You know that just deleting files doesn't erase them from the hard drive - they can be recovered by third party programs. You can also buy third party products that will securely and permanently erase the data, but did you know that you don't have to? There is a command line tool in Windows 7 that will do it for you. It's the Cipher command, and here's how it works:
1. Open a command prompt with elevated privileges by right clicking cmd.exe and selecting "Run as Administrator."
2. At the prompt, type cipher /w drive:\folder substituting the drive letter and folder path for "drive" and "folder."
For example, to erase the contents of a folder named "Secrets" in the Documents folder of a user named Bob on the C: drive, you would type cipher /w C:\ Users \ Bob \ Documents \ Secrets
This operation overwrites the selected files with 1s, 0s and random characters.
Call Diversion Immediate
To activate, press * 21 (number diverting to) #
To de-activate, press #21#
Call Diversion on Busy
To activate, press * 24 (number diverting to) #
To de-activate, press #24#
Call Diversion on No Answer
To activate, press * 61 (number diverting to) #
To de-activate, press #61#
Enable Call Waiting *43#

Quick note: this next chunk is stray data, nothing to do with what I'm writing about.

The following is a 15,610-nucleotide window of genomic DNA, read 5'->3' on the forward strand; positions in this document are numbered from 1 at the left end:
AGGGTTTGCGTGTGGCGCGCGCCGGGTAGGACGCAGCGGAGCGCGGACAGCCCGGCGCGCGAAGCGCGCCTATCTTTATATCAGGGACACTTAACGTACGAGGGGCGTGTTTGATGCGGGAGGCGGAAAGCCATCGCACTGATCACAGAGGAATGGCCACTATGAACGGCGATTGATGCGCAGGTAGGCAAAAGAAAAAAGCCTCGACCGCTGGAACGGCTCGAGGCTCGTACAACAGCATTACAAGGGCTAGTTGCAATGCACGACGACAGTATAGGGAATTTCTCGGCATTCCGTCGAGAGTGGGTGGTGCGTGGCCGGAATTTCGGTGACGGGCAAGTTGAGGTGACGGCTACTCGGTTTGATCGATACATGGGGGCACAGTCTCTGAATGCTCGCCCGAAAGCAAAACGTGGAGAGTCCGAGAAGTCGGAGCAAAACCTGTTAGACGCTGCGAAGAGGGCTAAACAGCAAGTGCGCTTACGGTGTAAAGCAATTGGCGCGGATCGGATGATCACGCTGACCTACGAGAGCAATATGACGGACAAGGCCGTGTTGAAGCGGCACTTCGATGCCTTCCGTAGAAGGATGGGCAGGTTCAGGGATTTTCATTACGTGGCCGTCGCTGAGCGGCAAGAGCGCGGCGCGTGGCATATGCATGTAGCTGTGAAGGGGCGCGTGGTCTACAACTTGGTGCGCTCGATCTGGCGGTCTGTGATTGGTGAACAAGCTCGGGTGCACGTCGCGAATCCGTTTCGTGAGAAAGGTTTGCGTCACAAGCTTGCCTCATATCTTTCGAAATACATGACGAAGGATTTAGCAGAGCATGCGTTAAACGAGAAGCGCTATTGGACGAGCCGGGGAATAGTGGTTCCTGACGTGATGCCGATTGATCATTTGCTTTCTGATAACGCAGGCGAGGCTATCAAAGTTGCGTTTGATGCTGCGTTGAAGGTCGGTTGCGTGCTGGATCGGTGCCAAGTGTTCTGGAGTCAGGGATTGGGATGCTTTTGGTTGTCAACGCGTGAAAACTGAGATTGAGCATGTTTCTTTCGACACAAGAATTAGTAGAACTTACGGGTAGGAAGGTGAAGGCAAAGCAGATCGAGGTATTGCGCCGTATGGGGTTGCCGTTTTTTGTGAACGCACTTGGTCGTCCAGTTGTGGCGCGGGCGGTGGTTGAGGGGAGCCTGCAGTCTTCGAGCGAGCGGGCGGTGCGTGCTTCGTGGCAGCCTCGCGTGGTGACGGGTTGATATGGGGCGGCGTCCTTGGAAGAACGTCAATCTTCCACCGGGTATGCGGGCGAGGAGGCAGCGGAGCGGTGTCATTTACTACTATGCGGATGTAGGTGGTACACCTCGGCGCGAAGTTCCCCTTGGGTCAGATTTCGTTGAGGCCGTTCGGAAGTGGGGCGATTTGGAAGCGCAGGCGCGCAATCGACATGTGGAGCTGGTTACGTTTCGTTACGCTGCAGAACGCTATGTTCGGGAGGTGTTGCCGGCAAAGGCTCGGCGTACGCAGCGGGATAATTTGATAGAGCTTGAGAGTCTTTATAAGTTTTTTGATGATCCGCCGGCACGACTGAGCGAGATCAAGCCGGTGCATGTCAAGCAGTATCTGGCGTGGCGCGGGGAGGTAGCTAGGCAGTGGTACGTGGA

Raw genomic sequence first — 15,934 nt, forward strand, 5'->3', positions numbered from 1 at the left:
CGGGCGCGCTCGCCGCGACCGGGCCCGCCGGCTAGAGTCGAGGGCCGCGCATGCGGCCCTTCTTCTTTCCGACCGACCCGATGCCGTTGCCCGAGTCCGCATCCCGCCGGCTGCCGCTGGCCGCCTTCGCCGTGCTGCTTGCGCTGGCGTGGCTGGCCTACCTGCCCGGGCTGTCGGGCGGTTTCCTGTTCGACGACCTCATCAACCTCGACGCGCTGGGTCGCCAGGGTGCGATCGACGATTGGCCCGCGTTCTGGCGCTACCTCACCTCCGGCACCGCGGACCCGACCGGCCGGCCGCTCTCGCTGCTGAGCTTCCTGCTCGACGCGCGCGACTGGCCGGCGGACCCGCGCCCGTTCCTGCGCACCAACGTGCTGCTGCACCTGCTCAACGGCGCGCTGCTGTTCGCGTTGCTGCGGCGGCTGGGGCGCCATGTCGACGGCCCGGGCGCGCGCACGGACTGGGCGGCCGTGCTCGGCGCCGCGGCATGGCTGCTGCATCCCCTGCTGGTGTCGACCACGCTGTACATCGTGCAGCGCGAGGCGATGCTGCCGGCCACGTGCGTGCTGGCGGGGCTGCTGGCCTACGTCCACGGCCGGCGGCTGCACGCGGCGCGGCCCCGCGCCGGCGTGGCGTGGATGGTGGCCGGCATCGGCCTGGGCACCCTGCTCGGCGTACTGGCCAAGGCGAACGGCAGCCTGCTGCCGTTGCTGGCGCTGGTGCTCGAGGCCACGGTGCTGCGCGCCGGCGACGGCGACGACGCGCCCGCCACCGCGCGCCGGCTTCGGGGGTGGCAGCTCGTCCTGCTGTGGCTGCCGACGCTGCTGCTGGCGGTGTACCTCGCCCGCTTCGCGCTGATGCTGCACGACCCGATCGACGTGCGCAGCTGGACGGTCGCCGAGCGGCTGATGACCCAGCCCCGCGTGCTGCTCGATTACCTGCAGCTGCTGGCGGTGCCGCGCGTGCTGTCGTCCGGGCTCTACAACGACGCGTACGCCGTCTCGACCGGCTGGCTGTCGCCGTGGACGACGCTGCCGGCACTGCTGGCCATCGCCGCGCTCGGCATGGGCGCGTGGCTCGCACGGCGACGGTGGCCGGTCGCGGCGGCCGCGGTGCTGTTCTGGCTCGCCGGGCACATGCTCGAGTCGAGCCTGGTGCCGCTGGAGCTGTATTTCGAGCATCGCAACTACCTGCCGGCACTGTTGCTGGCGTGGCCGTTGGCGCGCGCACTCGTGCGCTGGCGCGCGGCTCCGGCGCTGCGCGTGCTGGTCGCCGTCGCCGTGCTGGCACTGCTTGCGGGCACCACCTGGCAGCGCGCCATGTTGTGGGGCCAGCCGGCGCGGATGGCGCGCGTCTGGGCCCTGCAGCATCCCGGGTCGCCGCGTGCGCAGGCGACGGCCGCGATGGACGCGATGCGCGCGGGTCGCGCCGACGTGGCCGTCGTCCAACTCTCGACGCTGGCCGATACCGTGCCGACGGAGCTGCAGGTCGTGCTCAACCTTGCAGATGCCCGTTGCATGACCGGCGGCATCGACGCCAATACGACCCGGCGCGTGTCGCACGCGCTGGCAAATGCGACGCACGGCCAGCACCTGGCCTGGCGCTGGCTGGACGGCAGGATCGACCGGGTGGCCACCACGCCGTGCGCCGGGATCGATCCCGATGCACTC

Disable Call Waiting #43#
Ring-back number (land-line only)
127 22 199
(Dial the number, hang up and your phone will then ring after a short delay)
If you visit Google's Web History page, you can see every single Google search you've run, while signed into your Google account, for years. And it's not limited to text searches -- you can also see your history of Google image searches, Google video searches, Google Maps searches and so on. This data is stored by default; users must activate Web History to access it.
Need to send a once-only fully encrypted message that will self-destruct after it has been read - and also has a password option?
Type you message, set a password if desired, and the site will generate a one-time URL link. Once that URL is accessed and the reader moves from that page, the message is fully deleted.